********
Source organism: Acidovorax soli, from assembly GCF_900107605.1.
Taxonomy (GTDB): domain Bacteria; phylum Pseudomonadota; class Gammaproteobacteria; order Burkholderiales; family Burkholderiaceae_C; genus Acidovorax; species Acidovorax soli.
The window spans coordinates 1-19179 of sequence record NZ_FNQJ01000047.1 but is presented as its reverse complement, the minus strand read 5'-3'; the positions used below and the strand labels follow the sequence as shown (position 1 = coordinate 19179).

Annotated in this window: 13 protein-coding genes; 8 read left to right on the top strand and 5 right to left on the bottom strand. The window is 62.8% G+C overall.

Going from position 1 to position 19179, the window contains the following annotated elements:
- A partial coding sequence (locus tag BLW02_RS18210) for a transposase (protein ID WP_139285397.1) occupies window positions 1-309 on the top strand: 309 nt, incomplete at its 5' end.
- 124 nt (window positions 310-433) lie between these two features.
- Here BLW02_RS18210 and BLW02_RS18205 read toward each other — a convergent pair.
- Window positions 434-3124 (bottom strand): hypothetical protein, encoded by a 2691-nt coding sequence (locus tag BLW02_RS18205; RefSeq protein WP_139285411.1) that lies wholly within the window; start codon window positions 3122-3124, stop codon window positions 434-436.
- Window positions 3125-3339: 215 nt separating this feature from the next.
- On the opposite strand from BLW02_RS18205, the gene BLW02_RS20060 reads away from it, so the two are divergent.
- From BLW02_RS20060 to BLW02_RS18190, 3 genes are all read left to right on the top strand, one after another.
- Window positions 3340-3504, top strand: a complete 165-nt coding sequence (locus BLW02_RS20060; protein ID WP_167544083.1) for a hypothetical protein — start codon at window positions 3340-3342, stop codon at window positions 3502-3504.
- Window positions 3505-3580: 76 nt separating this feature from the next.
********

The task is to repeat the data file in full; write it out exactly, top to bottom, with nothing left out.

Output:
Source organism: Acidovorax soli, from assembly GCF_900107605.1.
Taxonomy (GTDB): domain Bacteria; phylum Pseudomonadota; class Gammaproteobacteria; order Burkholderiales; family Burkholderiaceae_C; genus Acidovorax; species Acidovorax soli.
The window spans coordinates 1-19179 of sequence record NZ_FNQJ01000047.1 but is presented as its reverse complement, the minus strand read 5'-3'; the positions used below and the strand labels follow the sequence as shown (position 1 = coordinate 19179).

Annotated in this window: 13 protein-coding genes; 8 read left to right on the top strand and 5 right to left on the bottom strand. The window is 62.8% G+C overall.

Going from position 1 to position 19179, the window contains the following annotated elements:
- A partial coding sequence (locus tag BLW02_RS18210) for a transposase (protein ID WP_139285397.1) occupies window positions 1-309 on the top strand: 309 nt, incomplete at its 5' end.
- 124 nt (window positions 310-433) lie between these two features.
- Here BLW02_RS18210 and BLW02_RS18205 read toward each other — a convergent pair.
- Window positions 434-3124 (bottom strand): hypothetical protein, encoded by a 2691-nt coding sequence (locus tag BLW02_RS18205; RefSeq protein WP_139285411.1) that lies wholly within the window; start codon window positions 3122-3124, stop codon window positions 434-436.
- Window positions 3125-3339: 215 nt separating this feature from the next.
- On the opposite strand from BLW02_RS18205, the gene BLW02_RS20060 reads away from it, so the two are divergent.
- From BLW02_RS20060 to BLW02_RS18190, 3 genes are all read left to right on the top strand, one after another.
- Window positions 3340-3504, top strand: a complete 165-nt coding sequence (locus BLW02_RS20060; protein ID WP_167544083.1) for a hypothetical protein — start codon at window positions 3340-3342, stop codon at window positions 3502-3504.
- Window positions 3505-3580: 76 nt separating this feature from the next.